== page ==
This magnificent tankard was produced during the tenure at Tiffany's of Joseph Fischer, the German-born master ivory carver who sculpted the firm's major pieces from 1892 to 1906. The elaborate carving of the tusk shows Fischer's hand, and the monumental scale and the exotic theme of the design indicate that Paulding Farnham was responsible for the overall artistic direction.
This object closely relates to three other carved ivory and silver tankards of the period, each attributable to Fischer. In an early example, dated 1896, the ivory is carved into a tiger-hunting scene, the silver cover formed as an animal head with ivory tusks (illus. Amy Dehan, "Tiffany's Tiger Hunt Loving Cup," The Magazine Antiques, March 2006, pp. 68). A second example, designed by Paulding Farnham for the Paris Exposition of 1900, was carved by Fischer into a violent confrontation between tiger and gorilla amid lush jungle foliage (sold online, Sotheby's, 26 April 2001; illus. John Loring, Magnificent Tiffany Silver, 2001, p. 216). The latest known example, dated 1910 and carved by Fischer after he had officially left the firm, presents a more abstract, patterned style, also in Indian taste (illus. John Loring, Magnificent Tiffany Silver, 2001, p. 238).
This group of tankards was an important subset of Tiffany's engagement with themes of westward expansion in the United States and with the country's increased contact with near and far eastern countries. The company created objects that celebrated these developments under the umbrella of exoticism, a concept that was newly appealing to their clients. The Native American and Orientalist designs were certainly part of this effort and featured prominently at the 1893, 1900 and 1901 Expositions of Chicago, Paris and Buffalo.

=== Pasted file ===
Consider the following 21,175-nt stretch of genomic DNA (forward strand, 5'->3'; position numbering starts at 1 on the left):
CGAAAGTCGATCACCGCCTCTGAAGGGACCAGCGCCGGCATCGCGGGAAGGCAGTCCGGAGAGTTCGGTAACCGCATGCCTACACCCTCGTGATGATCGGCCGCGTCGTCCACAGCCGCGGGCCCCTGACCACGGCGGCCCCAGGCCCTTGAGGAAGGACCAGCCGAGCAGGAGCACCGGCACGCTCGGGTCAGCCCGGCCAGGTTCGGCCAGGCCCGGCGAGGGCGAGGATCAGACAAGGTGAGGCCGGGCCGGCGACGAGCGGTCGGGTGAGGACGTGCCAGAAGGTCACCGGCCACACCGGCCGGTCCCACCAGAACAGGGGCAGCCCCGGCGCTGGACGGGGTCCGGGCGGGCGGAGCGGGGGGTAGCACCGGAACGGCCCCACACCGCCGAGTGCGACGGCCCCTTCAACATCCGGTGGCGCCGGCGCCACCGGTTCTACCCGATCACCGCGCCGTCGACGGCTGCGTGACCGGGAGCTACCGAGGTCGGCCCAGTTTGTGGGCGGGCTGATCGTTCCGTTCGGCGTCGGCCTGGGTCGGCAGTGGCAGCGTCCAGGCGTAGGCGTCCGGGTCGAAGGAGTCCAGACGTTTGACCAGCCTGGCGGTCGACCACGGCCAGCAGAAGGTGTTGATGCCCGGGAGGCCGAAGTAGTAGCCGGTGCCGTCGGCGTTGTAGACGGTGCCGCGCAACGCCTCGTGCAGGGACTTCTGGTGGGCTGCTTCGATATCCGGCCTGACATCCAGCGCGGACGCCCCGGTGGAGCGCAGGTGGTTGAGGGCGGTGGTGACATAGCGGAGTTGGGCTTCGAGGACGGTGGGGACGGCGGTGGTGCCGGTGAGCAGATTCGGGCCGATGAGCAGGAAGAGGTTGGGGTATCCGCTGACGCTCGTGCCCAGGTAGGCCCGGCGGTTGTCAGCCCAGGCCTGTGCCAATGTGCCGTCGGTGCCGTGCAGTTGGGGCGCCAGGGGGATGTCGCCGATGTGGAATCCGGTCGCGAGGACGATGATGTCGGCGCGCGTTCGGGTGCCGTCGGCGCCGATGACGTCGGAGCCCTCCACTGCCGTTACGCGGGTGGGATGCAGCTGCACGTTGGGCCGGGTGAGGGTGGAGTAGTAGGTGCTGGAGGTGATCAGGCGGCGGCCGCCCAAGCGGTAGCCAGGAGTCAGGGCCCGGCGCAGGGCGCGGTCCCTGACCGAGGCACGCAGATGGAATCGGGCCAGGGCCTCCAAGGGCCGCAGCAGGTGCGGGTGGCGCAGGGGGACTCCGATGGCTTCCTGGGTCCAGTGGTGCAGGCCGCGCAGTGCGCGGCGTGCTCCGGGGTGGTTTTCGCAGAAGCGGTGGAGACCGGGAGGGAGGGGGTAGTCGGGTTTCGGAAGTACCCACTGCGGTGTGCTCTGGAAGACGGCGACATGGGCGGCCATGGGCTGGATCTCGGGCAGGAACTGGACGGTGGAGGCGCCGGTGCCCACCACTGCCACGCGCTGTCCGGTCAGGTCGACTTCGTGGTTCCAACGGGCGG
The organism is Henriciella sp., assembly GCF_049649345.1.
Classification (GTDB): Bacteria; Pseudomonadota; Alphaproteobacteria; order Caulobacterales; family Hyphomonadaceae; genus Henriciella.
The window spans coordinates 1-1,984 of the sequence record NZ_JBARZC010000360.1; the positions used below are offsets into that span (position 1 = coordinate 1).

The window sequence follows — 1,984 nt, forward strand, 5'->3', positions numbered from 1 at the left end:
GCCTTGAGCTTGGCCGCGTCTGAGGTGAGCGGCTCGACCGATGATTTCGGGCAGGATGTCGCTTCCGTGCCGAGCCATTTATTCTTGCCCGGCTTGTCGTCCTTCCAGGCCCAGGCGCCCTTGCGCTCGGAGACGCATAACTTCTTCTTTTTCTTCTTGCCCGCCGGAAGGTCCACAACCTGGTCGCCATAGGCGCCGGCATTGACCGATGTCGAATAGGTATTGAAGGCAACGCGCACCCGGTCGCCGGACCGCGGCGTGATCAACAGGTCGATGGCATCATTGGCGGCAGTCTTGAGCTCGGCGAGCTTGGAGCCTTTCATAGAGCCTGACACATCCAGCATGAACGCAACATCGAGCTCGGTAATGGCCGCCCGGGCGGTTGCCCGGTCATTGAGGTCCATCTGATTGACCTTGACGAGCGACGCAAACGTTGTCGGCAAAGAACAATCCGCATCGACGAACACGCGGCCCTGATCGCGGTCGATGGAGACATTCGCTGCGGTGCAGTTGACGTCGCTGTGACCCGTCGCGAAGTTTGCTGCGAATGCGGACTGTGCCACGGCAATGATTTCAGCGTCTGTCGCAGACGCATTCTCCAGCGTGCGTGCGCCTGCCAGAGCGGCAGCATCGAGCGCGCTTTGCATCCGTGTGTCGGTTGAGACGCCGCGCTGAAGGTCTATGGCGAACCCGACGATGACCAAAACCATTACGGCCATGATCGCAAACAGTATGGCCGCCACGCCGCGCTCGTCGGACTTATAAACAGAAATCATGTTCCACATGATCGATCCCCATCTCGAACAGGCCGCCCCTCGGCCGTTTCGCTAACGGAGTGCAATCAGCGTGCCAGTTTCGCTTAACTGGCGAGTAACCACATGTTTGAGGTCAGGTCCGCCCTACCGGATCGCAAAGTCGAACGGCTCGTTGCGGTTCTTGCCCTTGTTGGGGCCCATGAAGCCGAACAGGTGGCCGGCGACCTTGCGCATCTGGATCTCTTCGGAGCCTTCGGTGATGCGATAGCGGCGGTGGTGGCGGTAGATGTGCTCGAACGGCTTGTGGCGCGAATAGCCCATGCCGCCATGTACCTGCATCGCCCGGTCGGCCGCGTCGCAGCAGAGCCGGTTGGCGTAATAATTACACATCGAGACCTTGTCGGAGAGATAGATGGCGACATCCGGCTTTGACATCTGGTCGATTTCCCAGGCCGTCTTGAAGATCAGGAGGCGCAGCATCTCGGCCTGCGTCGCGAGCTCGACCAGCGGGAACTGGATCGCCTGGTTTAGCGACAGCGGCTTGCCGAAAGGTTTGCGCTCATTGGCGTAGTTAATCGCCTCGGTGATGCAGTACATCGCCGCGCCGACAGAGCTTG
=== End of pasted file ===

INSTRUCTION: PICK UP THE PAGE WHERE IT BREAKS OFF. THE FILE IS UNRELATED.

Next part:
The present example's exotic theme, the tiger hunt narrative, is featured on three other important Tiffany Orientalist objects, as reported and illustrated in Amy Dehan's "Tiffany's Tiger Hunt Loving Cup." In a silver loving cup with ivory tusk handles of 1893 (Cincinnati Art Museum) and the carved ivory tankard of 1896 (listed above), the hunt is conducted by men atop elephants, a tiger attacking its menacingly armed pursuers. A similar scene is depicted on a dedication tankard of 1905, entirely silver and unsigned by Tiffany, but signed instead by one of Tiffany's primary craftsman at the time, Frank Malsch.
According to Dehan, the inspiration for the scene depicted in these objects may have come from a design by Antoine Louis Barye, famed animalier sculptor of the period, in his Tiger Hunt of 1836. In Barye's scene, a tiger lunges at an elephant-mounted hunter, who points his weapon at the charging animal.
The risk and power associated with hunting are very much in the vein of the grander theme of exoticism. The elephant-mounted hunting party imagery would have been appealing or even familiar to Tiffany's clients. In the present example, the exchange between humans and tigers suggests a kind of desperation. The role of the hunters is perhaps more heroic than recreational, as they strain to protect the earth-bound mother and child from the lunging tiger.
Due to their scale and exoticism of subject, these products of Tiffany's Orientalism naturally appealed to patrons with correspondingly grand and entrepreneurial profiles. The self-made Hungarian immigrants Mr. and Mrs. Charles Fleischmann of the Fleischmann Yeast Company were presented the Tiger Hunt Loving cup, 1893, by the Yeast Company's upper management. The 1900 tankard, designed by Farnham and mentioned above, was purchased by the Pabst Brewing Company, possibly at its unveiling at the Paris Exposition. The latest tankard of this size and style of 1910, mentioned above, was likely given to Jean Jules Jusserand, the French ambassador to the United States (1902-1925) by Robert Bacon, the American ambassador to France (1909-1912).